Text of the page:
ICE Has Made It Clear That The Cruelty In Its Policies Is The Point, Meanwhile An 8th Person Has Died In Their Custody
As the influx of undocumented immigrants continues to surge, there’s a great distinction that should be made about this group. There are currently hundreds of thousands of undocumented immigrants that are being detained in detention centers across the United States. There are also thousands of undocumented immigrants that are currently seeking asylum. Some are in the U.S. and others are waiting in Mexico under the Trump’s Administration “Remain in Mexico” policy.
So, understanding that there are undocumented immigrants both in the U.S. and in Mexico, the ones that are technically in the custody of the U.S. officials are the ones in this country and not a foreign one. We point this out in order for readers to understand the fatal casualties that occur in the custody of U.S. Immigration and Customs Enforcement (ICE), and others that occur on the border (including those that die in the Rio Grande), and people that die or go missing in Mexico. The records for all of these deaths are separate.
ICE is reporting that a 37-year-old undocumented man from Mexico died in their custody. He is the eighth person to die in ICE custody.
According to a press release statement by ICE, Roberto Rodriguez-Espinoza was pronounced dead by medical staff at Northwestern Medicine Central DuPage Hospital in Winfield, Illinois on Sept. 10 at 9:35 p.m. The doctor that was treating Rodriguez-Espinoza said the preliminary cause of death as a subdural hematoma. A subdural hematoma “is a collection of blood outside the brain,” according to WebMD. “Subdural hematomas are usually caused by severe head injuries.”
Despite the preliminary cause of death, ICE is reporting that his death was caused by his alcoholism.
Here’s the ICE report:
“On the day of his arrest, during his intake screening, Rodriguez-Espinoza admitted to daily consumption of alcohol. On Sept. 7, facility staff observed Rodriguez-Espinoza acting confused and the facility’s physician ordered Rodriguez-Espinoza transported to the Northwestern Medicine Woodstock Hospital emergency room in Woodstock, Illinois, for further evaluation due to his confusion and history of alcohol consumption. On Sept. 8, the hospital transferred him via ambulance to Northwestern Medicine Huntley Hospital, in Huntley, Illinois, where he was diagnosed with a brain hemorrhage. He was then transferred to Central DuPage Hospital for a neurosurgery consult. Rodriguez-Espinoza failed to respond during a neurological exam performed upon arrival at Central DuPage and the attending neurosurgeon advised that Rodriguez-Espinoza was unlikely to survive the surgery.”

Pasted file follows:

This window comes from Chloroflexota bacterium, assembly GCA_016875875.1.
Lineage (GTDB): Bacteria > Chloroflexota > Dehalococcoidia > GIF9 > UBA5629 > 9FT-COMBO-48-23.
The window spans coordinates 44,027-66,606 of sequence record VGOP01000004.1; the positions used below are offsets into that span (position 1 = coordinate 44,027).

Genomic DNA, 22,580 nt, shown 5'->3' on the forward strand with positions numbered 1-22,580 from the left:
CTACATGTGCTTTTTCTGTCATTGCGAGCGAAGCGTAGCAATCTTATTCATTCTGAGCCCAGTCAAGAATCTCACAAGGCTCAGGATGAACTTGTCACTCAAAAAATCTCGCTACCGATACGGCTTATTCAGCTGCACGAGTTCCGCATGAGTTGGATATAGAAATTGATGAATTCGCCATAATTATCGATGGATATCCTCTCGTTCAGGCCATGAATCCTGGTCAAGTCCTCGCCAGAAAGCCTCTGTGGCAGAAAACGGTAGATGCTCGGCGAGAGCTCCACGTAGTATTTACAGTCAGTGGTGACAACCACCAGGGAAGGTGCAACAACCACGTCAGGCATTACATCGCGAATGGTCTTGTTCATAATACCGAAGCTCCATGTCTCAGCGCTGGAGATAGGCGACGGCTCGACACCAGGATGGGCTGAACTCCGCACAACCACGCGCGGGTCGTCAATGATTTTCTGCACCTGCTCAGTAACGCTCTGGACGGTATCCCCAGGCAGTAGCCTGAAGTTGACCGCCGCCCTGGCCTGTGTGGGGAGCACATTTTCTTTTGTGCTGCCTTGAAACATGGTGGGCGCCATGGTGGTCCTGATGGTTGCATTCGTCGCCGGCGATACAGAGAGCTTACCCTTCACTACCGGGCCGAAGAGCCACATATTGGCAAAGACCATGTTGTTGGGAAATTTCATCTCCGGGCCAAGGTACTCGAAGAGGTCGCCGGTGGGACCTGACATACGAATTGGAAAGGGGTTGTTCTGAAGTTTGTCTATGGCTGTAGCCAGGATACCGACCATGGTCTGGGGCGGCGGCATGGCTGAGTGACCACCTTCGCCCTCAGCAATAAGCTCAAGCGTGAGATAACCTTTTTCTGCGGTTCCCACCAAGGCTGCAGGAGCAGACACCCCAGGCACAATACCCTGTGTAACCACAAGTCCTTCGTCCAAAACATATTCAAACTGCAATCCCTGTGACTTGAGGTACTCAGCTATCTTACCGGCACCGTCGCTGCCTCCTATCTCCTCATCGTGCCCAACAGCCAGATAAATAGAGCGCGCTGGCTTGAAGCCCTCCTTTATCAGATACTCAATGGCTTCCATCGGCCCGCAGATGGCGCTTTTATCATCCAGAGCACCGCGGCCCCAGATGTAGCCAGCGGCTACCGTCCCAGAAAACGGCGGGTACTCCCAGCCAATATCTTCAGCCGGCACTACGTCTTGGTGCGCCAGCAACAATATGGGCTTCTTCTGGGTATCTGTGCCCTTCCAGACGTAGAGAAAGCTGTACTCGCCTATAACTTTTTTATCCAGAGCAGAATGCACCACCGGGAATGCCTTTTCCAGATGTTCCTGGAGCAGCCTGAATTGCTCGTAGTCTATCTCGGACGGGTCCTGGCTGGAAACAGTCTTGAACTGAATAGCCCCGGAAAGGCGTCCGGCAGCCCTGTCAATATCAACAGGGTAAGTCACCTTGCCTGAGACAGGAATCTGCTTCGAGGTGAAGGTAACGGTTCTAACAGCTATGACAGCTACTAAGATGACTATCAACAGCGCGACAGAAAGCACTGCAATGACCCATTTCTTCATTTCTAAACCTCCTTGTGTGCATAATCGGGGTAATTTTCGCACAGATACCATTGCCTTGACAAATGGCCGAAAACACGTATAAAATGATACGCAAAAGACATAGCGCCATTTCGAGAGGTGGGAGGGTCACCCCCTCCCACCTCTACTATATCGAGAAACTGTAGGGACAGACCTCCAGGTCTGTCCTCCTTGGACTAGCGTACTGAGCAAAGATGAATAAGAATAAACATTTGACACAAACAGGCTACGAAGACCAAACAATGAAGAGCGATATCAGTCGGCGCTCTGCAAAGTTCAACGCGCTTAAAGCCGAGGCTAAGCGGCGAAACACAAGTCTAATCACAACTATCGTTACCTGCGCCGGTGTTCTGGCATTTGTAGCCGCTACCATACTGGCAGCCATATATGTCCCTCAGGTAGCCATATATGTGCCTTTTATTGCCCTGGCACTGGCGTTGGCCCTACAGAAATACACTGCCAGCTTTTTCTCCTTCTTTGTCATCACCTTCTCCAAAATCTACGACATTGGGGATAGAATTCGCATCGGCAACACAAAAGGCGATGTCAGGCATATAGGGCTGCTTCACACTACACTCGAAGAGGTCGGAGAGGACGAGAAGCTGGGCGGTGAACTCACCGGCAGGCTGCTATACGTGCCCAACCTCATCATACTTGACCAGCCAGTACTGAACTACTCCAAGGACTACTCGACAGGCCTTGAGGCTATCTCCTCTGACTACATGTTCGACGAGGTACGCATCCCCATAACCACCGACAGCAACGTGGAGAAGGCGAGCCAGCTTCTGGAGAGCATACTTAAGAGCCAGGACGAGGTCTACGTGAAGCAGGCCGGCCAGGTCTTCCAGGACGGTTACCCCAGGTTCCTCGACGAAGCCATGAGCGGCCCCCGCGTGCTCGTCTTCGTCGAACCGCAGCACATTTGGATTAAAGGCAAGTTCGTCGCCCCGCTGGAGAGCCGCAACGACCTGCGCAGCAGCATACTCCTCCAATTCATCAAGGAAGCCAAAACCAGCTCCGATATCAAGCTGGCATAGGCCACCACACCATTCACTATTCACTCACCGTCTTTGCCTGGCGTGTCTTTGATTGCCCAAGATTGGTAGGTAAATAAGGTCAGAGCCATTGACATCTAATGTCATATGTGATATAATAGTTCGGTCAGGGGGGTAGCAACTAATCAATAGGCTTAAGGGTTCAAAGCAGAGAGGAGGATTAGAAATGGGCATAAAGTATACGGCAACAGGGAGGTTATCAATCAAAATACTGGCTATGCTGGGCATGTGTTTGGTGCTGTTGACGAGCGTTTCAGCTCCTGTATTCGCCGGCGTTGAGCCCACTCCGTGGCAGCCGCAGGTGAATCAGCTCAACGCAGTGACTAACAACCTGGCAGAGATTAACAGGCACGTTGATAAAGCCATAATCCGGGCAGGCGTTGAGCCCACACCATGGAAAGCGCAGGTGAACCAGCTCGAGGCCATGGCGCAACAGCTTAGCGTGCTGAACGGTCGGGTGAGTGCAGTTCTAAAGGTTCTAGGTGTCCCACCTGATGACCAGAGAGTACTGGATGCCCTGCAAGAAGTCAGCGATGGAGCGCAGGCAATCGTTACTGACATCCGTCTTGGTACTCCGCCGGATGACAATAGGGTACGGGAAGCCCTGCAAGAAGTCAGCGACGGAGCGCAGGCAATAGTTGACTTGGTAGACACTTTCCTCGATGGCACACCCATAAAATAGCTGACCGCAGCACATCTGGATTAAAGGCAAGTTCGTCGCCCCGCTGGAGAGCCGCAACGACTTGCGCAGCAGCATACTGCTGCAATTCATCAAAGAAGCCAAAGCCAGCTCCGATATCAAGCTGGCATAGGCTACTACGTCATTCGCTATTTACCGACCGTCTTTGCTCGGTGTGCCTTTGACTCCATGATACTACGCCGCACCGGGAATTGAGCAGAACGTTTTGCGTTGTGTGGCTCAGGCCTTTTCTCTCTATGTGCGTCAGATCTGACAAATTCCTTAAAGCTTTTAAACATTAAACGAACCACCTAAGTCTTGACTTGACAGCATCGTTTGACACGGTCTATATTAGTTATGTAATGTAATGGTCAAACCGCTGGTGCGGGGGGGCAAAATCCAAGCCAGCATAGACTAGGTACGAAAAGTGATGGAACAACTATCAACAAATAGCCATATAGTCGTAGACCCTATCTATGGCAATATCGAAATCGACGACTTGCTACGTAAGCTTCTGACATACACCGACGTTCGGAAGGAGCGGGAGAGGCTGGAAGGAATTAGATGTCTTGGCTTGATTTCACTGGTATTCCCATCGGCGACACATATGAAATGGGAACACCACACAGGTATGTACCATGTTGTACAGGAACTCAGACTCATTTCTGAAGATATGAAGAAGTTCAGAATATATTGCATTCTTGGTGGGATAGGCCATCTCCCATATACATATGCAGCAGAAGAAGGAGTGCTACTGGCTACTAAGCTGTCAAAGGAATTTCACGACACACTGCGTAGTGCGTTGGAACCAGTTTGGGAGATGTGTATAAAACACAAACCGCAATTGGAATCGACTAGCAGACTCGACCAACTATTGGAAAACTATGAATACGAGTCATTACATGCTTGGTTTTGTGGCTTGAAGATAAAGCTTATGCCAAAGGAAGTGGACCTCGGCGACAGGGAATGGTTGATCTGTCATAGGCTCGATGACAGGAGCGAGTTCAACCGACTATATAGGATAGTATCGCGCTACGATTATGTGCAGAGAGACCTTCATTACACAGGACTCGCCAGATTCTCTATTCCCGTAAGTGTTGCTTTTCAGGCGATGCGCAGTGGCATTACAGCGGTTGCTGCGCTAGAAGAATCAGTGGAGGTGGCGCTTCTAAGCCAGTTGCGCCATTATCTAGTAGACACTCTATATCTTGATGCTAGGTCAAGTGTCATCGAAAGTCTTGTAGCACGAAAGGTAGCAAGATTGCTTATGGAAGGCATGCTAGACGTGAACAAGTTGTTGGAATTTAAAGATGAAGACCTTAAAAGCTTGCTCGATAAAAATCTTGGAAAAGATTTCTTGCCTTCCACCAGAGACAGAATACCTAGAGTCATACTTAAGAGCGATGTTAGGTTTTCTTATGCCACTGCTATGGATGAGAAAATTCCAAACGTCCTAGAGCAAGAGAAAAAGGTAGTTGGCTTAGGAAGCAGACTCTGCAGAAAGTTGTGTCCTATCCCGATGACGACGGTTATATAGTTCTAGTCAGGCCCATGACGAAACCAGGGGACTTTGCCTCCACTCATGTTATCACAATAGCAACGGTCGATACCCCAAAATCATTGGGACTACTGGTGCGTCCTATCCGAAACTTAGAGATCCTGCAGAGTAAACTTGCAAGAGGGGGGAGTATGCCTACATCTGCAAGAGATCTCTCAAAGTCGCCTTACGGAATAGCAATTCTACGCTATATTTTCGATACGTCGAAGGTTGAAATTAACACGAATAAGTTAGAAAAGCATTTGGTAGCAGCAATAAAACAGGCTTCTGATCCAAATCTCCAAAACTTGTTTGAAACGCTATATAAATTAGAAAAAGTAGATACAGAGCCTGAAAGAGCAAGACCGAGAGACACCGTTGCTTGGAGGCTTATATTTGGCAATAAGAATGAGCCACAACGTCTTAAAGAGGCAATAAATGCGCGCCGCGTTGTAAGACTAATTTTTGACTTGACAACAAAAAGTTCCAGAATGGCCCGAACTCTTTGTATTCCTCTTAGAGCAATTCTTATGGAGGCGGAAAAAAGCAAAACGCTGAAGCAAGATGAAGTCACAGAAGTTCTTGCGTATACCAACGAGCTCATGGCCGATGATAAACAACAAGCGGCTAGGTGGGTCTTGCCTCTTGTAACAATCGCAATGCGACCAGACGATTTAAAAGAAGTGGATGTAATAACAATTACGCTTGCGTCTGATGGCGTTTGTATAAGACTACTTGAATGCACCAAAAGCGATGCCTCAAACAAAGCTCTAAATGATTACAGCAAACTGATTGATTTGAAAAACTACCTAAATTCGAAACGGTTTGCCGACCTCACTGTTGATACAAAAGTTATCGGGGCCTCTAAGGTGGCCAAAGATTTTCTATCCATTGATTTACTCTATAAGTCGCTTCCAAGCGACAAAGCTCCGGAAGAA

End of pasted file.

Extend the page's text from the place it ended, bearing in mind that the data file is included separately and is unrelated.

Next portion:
ICE is also reporting that Rodriguez-Espinoza was allegedly a member of the Latin Kings gang.
According to Latino USA, the Latin Kings gang first began in Chicago back in the 1950s. Other outlets report that the Latin Kings have gang members situated all over the country, and elsewhere. It is unclear whether Rodriguez-Espinoza was actually affiliated with that gang, but ICE is reporting that he had two convictions, one in 2016 on a burglary conviction and another in 2008 and was charged with a theft conviction. “ICE contacted the Mexican Consulate to inform them of Rodriguez-Espinoza’s medical status and to request assistance locating his next of kin. Mexican Consular officials subsequently advised that Rodriguez-Espinoza had no known next of kin.”
ICE is also stating that 8 deaths within the fiscal year (Oct. 2018-present) is not many compared to the number of detainees they have.
Courtesy of U.S. Immigration and Customs Enforcement (ICE).
“On an annual basis, anywhere from 300,000 to 500,000 individuals are processed into ICE custody, many of whom have never had regular healthcare and suffer from severe acute and chronic medical conditions,” ICE stated. “The following chart [pictured above] shows that ICE is at a 6 year low regarding deaths on custody and the trend has been declining since 2004.”
However, as we previously noted in this article, ICE is not counting the overall number of undocumented deaths that occur at the border, or asylum seekers, or that of children.
A report that is public information on the ICE website shows six deaths since October. That number does not include the death of Rodriguez-Espinoza or that of Pedro Arriago-Santoya, who died on July 21 at the Stewart Detention Facility in Lumpkin, Georgia. ICE reports that Arriago-Santoya died of “cardio-pulmonary arrest secondary to multi-organ system failure, endocarditis, dilated cardiomyopathy with a low ejection fraction and respiratory failure.”
Furthermore, an NBC News report from June shows that 24 undocumented immigrants died while in ICE Custody. So while ICE can say that this latest death is only the eighth death this fiscal year in ICE custody, that number is actually higher.
ICE reports that they treat each person with the medical treatment needed and that each detainee has medical help available to them 24 hours a day. “Comprehensive medical care is provided to all individuals in ICE custody. Staffing for detainees includes registered nurses and licensed practical nurses, licensed mental health providers, mid-level providers like physician assistants and nurse practitioners, and a physician.”